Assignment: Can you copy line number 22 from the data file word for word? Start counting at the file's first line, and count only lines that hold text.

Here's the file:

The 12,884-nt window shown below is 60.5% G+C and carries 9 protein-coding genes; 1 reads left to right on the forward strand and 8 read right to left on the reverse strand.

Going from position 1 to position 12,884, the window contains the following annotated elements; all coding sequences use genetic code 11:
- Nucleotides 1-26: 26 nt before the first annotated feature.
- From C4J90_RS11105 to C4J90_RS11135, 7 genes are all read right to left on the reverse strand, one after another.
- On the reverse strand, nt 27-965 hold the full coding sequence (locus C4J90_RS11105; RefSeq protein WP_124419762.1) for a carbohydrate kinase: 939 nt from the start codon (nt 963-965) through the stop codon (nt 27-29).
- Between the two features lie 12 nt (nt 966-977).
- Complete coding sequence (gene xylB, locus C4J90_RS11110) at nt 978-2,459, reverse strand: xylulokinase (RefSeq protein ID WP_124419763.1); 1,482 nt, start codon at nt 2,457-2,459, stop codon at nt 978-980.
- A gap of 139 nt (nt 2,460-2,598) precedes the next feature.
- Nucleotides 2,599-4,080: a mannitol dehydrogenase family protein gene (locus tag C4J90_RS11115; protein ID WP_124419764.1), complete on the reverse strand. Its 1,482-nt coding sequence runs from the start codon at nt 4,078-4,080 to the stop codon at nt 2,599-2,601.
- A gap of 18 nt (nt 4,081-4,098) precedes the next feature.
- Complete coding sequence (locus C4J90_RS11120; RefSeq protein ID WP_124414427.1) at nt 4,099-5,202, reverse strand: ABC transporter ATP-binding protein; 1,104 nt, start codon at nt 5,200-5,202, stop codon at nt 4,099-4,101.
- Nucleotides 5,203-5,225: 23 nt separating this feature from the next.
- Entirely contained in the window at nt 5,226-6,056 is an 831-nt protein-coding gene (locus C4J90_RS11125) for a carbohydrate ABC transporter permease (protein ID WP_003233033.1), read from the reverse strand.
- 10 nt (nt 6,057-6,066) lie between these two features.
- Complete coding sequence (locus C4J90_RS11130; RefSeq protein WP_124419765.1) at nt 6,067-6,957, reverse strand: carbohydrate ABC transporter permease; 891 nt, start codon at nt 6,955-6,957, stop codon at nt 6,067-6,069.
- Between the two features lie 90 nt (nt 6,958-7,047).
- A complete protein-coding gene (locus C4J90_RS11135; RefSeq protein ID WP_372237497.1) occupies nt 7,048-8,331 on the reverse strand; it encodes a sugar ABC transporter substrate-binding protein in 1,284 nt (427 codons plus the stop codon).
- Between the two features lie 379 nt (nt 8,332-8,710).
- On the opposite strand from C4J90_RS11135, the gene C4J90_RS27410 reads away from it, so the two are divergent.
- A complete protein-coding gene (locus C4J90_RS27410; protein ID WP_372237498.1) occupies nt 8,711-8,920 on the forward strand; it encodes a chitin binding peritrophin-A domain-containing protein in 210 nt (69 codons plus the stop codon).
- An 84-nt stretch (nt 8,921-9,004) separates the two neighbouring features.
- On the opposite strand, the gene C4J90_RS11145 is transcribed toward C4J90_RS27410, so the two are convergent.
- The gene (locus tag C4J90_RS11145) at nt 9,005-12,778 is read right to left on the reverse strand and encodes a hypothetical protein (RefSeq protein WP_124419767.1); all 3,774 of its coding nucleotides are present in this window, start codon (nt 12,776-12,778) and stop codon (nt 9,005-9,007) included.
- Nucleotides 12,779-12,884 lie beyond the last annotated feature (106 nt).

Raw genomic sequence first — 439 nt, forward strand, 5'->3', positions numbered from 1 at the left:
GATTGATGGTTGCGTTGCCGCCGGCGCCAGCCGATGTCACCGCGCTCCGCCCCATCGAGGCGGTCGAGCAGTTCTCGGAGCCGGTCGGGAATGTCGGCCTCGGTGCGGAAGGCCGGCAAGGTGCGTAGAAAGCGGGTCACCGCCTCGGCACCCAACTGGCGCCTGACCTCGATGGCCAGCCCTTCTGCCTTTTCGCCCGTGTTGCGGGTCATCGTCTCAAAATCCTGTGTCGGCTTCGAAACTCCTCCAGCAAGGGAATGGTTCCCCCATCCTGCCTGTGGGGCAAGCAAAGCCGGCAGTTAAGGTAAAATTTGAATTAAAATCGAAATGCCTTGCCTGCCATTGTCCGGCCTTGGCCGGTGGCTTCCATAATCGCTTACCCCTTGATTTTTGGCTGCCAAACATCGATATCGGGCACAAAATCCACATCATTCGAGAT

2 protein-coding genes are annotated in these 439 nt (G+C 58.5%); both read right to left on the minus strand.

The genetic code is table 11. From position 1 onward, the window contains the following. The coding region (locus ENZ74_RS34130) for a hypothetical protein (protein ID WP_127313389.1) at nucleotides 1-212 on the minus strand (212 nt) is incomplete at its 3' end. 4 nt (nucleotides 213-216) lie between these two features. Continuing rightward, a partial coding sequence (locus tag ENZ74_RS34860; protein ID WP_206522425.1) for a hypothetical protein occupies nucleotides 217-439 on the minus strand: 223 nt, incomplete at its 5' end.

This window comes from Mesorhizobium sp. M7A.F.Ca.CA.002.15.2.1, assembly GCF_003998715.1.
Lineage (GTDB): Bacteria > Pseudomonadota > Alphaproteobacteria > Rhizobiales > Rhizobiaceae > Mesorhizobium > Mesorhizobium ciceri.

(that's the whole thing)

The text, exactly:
- On the opposite strand, the gene C4J90_RS11145 is transcribed toward C4J90_RS27410, so the two are convergent.